Sometimes They Inform
Awesome Operative SW writes in about political ads, just before Election Day:
|I actually saw a useful political ad here in Montana the other day.
The office was for State Supreme Court Justice, a position which is allegedly non-partisan. Once the ad mentioned that the evil Koch brothers were behind the opponent I knew the guy paying for the ad had little to no reasoning skills and was, at best, a hack. At last I had something on which to base my decision.
Voting for a judge has never been easier.
Indeed, the Czar mentioned that you can often decide for whom not to vote based on the presentation competency of the ad. Were it more often the case: if so, Illinois Governor Quinn would certainly be thumbing through the want ads this weekend. His ads against his opponent are laughably bad.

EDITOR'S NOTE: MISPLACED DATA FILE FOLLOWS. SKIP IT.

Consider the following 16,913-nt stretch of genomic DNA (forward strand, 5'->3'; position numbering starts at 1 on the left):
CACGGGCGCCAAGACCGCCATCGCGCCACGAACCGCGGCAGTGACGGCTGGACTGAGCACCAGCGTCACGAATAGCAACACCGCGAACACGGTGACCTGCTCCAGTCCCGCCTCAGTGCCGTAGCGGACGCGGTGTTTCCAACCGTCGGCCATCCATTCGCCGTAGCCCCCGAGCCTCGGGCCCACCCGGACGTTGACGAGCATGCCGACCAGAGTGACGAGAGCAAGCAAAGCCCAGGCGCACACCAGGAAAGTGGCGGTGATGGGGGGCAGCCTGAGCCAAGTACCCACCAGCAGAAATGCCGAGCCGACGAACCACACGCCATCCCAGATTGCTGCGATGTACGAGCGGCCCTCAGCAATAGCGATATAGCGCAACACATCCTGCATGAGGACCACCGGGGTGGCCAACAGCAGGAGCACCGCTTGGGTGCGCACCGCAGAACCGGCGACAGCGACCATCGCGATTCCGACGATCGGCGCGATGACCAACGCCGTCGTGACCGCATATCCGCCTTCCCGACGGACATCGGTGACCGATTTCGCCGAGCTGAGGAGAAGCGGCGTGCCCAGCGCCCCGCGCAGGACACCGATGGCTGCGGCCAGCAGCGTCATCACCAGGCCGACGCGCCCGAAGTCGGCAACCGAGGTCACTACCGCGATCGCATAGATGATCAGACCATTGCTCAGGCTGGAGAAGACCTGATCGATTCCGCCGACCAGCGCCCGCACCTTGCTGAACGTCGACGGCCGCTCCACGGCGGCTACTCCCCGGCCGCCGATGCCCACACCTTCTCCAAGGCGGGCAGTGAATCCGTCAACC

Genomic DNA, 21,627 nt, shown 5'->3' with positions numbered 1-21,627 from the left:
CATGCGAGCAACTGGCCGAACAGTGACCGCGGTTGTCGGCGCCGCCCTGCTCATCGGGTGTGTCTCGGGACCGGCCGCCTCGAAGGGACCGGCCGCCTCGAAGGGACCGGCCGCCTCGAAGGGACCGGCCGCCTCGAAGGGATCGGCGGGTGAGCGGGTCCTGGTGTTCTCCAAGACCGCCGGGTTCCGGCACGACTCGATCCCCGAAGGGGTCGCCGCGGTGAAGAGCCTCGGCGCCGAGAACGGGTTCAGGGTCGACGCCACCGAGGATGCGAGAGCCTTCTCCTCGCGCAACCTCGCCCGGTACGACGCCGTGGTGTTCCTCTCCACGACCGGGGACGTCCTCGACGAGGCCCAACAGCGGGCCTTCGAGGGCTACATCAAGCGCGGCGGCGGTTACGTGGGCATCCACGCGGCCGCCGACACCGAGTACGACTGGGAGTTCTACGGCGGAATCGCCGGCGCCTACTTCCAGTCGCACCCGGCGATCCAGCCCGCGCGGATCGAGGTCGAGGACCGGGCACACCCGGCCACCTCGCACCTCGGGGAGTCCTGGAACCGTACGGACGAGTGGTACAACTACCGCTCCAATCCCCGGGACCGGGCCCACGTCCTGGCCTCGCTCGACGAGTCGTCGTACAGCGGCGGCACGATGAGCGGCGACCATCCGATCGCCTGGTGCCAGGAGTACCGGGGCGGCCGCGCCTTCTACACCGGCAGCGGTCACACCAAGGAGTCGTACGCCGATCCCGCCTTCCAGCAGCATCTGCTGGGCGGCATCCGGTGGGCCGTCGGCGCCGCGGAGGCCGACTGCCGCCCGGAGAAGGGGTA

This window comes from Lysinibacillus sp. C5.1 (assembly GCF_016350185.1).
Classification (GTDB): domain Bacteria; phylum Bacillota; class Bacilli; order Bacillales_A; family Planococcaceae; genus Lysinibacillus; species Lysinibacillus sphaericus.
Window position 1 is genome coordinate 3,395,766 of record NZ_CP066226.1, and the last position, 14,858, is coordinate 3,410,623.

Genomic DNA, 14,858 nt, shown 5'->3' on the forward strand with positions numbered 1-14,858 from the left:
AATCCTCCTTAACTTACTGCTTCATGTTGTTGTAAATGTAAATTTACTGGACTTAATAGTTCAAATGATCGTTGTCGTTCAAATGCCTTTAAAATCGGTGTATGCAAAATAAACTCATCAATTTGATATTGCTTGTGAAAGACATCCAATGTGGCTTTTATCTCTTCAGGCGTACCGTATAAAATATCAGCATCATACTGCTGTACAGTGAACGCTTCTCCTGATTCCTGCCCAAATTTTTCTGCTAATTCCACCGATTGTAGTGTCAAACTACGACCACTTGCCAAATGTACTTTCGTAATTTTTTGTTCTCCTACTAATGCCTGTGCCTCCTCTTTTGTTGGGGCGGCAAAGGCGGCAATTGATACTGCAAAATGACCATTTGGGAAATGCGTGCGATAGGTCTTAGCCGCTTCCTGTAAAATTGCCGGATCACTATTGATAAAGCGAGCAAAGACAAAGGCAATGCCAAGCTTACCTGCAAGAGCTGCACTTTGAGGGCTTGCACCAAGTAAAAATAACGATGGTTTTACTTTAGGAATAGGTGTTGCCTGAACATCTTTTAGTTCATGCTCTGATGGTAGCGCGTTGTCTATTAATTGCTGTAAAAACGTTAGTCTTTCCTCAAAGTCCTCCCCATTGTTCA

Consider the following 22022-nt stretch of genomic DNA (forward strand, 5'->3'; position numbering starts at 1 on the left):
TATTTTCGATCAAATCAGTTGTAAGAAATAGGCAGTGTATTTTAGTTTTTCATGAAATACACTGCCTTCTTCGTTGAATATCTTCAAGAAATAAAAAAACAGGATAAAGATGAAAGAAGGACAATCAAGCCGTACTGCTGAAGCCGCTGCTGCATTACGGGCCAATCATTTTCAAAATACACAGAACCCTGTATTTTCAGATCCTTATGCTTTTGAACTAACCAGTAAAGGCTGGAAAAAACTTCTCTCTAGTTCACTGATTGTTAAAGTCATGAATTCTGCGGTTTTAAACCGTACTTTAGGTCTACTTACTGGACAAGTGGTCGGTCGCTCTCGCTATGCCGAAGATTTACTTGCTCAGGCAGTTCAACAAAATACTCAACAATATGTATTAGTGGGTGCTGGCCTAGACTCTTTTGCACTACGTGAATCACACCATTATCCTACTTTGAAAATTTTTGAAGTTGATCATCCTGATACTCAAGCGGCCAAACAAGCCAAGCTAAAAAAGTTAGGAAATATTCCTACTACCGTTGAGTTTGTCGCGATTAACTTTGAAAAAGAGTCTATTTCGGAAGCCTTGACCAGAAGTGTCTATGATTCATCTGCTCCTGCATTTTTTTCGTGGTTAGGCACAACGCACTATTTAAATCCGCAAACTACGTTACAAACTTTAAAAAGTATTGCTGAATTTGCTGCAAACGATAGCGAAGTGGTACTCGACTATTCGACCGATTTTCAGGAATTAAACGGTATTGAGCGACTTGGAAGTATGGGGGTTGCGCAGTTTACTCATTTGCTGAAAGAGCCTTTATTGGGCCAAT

Божію Поспѣшествующею Милостію Мы, Дима Грозный Императоръ и Самодержецъ Всероссiйскiй, цѣсарь Московскiй. The Czar was born in the steppes of Russia in 1267, and was cheated out of total control of all Russia upon the death of Boris Mikhailovich, who replaced Alexander Yaroslav Nevsky in 1263. However, in 1283, our Czar was passed over due to a clerical error and the rule of all Russia went to his second cousin Daniil (Даниил Александрович), whom Czar still resents. As a half-hearted apology, the Czar was awarded control over Muscovy, inconveniently located 5,000 miles away just outside Chicago. He now spends his time seething about this and writing about other stuff that bothers him.